“Geometry does to the mind what soap does to a garment. It washes off stains and cleanses it of grease and dirt.”
14th century Tunisian Arab historian Ibn Khaldun in his book Muqaddimah.
In response to the work of Germaine Kruip on show at the Oude Kerk, Wael projected a pattern that adorns a famous tomb in Baghdad onto a portion of the church’s ceiling. It was built by and named after Zumurrud Khatun, the mother of Caliph al-Nasr li-Dinillah, prior to her death in 1202.
The pattern rotates at an algorithmically-defined rhythm during the course of an hour, while the following short poem* by the 11th Century Persian polymath Omar Khayyam is recited in Farsi, Arabic, Dutch and English:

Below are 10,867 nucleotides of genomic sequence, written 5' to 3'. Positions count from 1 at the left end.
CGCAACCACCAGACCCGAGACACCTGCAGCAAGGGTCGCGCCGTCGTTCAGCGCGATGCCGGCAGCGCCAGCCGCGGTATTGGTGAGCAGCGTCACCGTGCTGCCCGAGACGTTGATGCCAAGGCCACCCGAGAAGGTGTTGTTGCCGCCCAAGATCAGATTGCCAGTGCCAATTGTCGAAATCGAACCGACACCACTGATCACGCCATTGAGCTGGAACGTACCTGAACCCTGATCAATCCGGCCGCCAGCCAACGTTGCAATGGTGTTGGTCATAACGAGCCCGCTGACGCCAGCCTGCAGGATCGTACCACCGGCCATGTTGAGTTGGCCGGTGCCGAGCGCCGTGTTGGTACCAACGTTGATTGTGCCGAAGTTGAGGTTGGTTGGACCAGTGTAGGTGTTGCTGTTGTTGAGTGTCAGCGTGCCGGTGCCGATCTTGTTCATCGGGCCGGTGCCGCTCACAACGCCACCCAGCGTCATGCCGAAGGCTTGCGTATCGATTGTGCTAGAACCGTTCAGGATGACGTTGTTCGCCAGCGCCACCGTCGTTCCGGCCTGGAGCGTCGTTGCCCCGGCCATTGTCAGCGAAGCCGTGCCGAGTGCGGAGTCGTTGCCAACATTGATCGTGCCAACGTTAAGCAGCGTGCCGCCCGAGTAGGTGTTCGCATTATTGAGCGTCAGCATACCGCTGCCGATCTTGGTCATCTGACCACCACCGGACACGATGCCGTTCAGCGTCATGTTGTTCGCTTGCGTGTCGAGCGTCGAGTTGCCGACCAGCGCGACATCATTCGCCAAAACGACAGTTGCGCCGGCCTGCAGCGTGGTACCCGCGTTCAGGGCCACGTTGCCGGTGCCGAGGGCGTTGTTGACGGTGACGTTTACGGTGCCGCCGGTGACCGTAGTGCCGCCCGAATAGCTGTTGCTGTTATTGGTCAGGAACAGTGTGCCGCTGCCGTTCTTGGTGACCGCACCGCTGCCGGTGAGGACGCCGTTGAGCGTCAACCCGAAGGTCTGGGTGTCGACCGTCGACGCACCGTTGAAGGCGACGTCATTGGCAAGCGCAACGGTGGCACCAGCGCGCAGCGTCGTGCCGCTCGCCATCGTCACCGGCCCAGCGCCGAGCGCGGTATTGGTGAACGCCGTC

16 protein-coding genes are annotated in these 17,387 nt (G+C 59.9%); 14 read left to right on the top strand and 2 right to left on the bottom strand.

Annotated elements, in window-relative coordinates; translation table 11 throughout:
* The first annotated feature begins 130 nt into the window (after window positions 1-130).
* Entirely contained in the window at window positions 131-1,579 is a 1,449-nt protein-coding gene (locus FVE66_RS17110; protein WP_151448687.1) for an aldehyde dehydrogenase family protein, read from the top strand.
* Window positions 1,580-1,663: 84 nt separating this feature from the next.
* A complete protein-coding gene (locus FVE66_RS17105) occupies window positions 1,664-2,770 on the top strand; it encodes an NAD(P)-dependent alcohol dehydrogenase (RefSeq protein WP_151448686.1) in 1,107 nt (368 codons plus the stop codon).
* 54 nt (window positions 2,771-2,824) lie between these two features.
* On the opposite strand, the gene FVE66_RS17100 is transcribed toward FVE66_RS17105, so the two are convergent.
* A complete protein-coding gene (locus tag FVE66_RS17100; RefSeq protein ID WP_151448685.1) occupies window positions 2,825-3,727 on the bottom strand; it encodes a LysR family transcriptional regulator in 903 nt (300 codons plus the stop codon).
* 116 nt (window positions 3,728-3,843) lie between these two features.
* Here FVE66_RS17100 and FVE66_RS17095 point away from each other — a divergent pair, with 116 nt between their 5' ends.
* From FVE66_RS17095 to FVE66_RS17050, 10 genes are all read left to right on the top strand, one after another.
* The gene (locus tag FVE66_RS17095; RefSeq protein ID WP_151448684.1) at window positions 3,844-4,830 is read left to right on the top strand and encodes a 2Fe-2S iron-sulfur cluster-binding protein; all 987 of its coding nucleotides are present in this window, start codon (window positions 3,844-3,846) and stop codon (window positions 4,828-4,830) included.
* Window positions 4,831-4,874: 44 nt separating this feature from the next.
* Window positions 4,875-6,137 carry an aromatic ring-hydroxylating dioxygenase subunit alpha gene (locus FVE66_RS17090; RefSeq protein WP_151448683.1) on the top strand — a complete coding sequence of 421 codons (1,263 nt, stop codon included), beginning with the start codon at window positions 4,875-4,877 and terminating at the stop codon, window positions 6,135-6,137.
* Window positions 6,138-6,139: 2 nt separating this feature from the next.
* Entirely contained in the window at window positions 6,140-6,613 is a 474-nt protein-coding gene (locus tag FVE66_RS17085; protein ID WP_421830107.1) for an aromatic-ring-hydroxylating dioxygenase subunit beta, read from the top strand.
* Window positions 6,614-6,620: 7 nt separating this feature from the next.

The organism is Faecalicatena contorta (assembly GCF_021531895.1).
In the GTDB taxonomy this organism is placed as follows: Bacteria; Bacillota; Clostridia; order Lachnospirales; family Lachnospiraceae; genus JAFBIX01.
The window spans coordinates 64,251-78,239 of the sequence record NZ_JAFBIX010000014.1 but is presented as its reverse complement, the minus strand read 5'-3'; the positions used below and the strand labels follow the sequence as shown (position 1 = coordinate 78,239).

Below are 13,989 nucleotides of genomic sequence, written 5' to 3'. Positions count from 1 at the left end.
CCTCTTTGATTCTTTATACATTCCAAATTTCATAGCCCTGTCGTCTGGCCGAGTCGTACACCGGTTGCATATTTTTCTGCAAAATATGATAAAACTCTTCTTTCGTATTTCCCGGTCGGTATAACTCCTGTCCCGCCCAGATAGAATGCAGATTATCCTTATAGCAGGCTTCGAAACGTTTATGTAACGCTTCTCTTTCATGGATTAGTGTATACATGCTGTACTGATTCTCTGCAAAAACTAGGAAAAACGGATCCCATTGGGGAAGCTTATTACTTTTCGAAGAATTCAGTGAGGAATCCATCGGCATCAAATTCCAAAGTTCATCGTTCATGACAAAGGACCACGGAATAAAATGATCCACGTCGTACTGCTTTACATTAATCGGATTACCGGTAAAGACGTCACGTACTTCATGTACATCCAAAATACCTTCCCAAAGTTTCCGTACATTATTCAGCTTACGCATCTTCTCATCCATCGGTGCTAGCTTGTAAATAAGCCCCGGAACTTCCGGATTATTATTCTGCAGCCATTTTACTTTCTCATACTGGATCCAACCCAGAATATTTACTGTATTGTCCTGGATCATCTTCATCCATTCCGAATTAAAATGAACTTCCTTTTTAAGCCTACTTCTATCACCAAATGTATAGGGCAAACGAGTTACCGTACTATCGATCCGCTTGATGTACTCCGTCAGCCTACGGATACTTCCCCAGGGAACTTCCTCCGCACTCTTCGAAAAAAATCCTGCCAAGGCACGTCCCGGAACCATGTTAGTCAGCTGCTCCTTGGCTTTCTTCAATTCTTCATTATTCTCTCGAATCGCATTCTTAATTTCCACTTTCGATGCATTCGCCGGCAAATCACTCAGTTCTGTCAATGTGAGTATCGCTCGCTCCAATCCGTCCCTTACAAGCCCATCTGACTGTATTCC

Ah, but my Computations, People say,
Reduced the Year to better reckoning? – Nay,
‘T was only striking from the Calender
Unborn Tomorrow and dead Yesterday.
Both poem and pattern convey a simplicity that belies a hidden complexity, and communicate notions of the infinite through ritual repetition. In his intervention, Wael brings forth geometry’s elegant balance between clarity, intricacy and infinite repetition.
Collaboration: Charlie Clemoes, Setareh Fatehi Irani, Robbie Schweiger, Paolo Patteli.
*Source: Omar Khayyâm, Ambo, 1997